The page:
This post will provide a few tips for having the home ready for your photo shoot. Feel free to share with your clients.
Generally, the smoothest shoots are the completed when no one is in the home. I can move about the house adjusting blinds, furniture, personal items as needed for the shoot. I realize this isn’t always realistic, so maybe some insight as to the methodology of the shoot will be beneficial.
The photo shoot is not the time to complete listing agreements, property disclosures, etc. You will have to keep jumping from room to room to get out of lens view and I’ll have to keep asking you to. It breaks up the rhythm of the job and the order in which the home is shot.
Usually, the shoot begins and ends outside. Your sign and flyer holders are removed and stills of the front and the back of the home are shot. It’s best to have as few cars as possible around the front of the house. If you would like to attend the photo shoot please park at least 2-3 homes away. Please have the homeowners put their car(s) in the garage or park them at least 2-3 homes away.
After shooting the exterior I will then move inside for the first pass through the house shooting still images. These are done with the camera on either a tripod or a monopod so that resulting images are level and well framed. It’s always best if the home is ready for the photos shoot when I arrive. Below is a link to some tips that you can provide your sellers to prepare for the shoot.
After all of the still images have been shot, I place the camera on a rotating head and begin shooting 360° panoramas of the larger rooms in the house. Typically panoramas of smaller rooms like bathrooms and laundry rooms are not done. When possible partial panoramas of smaller rooms will be completed, giving the viewer a 180° view or larger. Once the panoramas inside are complete, I move outside to shoot panoramic images of the front and backyard if necessary. Please note, if there are cars parked in front of the home, or if there are trash carts lining the street, a panorama of the front of the home will not be completed. Depending upon the size of the home, the photo shoot can take anywhere from 45-90 minutes.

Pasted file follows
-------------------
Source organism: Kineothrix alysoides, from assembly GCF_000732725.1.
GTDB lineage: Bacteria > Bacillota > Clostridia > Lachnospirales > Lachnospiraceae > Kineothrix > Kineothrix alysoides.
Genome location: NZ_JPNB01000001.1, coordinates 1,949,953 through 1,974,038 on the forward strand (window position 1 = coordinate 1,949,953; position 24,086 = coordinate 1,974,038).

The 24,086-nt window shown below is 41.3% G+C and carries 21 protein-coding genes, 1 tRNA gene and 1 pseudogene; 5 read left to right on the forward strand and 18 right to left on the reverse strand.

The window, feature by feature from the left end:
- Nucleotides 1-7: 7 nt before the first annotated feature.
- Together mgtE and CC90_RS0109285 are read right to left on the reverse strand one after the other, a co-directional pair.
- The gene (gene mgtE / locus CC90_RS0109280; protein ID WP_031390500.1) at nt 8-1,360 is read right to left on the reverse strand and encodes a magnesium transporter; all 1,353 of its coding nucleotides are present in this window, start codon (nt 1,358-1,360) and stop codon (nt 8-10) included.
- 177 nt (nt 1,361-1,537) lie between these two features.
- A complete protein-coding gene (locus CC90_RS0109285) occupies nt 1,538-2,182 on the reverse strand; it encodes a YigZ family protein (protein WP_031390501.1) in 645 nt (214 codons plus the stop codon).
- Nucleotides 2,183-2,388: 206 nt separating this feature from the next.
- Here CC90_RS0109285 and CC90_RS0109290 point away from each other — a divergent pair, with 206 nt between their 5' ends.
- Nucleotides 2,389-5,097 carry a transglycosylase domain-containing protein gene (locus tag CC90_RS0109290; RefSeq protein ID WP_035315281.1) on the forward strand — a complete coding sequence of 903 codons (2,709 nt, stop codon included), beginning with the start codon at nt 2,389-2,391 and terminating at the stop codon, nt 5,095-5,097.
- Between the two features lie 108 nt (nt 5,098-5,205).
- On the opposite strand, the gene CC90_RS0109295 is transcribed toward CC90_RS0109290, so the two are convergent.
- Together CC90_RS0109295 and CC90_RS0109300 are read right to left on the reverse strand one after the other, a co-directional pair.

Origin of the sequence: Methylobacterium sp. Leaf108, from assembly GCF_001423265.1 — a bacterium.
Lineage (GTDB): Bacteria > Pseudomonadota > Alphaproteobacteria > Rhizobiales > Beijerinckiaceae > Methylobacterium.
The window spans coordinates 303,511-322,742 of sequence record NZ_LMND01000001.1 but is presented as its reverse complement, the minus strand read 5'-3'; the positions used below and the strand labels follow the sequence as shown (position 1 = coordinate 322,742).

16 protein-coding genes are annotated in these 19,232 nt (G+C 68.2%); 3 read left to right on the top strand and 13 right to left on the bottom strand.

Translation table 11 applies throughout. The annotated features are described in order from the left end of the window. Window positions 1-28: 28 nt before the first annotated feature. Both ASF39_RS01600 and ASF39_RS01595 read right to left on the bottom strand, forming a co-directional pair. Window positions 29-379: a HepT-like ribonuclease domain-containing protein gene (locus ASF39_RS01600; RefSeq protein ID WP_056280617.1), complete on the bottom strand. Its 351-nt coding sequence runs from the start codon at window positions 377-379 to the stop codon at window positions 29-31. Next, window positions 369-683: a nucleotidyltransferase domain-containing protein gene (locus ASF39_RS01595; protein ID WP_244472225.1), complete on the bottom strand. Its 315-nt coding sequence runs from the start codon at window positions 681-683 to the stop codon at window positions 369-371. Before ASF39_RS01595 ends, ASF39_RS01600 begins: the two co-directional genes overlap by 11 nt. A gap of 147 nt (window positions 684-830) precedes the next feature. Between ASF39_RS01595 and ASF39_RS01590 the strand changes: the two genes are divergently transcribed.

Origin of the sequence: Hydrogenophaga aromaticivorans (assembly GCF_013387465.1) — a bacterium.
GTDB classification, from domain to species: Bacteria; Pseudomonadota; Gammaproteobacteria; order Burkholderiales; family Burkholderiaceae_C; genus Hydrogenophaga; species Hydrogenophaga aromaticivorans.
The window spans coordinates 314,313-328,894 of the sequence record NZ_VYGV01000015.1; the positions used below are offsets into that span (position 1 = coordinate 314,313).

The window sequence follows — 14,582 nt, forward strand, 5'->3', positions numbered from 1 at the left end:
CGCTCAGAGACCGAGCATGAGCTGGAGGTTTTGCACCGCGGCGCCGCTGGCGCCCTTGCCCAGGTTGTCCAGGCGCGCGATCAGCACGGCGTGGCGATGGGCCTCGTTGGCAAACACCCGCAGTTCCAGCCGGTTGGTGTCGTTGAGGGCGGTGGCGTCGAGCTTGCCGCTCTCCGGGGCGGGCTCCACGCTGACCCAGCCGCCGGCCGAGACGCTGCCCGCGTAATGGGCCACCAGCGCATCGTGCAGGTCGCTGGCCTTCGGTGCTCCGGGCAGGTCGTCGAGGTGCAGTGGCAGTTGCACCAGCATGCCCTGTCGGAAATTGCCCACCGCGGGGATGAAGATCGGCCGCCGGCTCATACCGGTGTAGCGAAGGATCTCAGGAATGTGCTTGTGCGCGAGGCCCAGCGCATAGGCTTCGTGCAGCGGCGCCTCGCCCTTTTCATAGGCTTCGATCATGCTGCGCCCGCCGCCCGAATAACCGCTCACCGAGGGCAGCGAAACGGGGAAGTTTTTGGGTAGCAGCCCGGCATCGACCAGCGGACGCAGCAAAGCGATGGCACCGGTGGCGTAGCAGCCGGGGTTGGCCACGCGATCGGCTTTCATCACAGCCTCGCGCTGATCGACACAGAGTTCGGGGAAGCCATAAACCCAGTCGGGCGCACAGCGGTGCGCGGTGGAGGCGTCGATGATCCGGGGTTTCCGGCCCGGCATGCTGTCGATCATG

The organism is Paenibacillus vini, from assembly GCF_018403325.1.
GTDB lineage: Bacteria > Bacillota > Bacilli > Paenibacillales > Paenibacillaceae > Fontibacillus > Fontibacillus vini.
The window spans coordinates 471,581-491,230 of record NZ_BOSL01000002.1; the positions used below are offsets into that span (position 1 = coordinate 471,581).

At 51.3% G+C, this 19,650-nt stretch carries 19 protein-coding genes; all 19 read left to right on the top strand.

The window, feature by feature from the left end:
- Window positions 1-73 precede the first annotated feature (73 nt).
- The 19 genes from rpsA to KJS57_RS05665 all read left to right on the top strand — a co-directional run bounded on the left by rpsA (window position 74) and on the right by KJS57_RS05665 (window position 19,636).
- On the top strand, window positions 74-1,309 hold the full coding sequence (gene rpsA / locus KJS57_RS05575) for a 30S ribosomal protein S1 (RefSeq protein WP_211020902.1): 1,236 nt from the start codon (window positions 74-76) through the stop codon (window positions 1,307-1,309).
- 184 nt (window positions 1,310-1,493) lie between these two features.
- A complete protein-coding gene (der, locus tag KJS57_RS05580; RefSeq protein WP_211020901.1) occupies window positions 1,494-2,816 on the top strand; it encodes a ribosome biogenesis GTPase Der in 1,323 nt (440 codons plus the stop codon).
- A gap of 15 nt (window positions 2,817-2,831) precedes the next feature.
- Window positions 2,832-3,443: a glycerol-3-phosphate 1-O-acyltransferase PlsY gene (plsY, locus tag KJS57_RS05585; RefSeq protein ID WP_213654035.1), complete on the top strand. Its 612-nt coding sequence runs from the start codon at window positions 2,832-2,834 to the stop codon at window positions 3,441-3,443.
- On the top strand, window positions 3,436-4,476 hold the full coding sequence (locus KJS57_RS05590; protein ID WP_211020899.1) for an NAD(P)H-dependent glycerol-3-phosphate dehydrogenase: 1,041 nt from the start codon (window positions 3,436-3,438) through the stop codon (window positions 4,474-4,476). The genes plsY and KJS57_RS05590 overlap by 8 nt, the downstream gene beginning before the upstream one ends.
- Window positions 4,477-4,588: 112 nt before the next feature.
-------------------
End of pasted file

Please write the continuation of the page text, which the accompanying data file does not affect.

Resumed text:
Back at the office, post production begins. The images are downloaded from the camera, adjusted for sharpness, contrast, tone and Photoshop enhanced as needed. All of the images for the panoramas are stitched together to form one large, wide photograph that appears to moving in your virtual tour. When the images are ready they are incorporated into the virtual tour, descriptions added, uploaded to the server and distributed where necessary. The whole process from shoot to final upload can take 4-5 hours depending upon the size of the home and the number of images in the tour.
I hope this provides some insight to the virtual tour process. Feel free to download the Virtual Tour Preparation Guide here.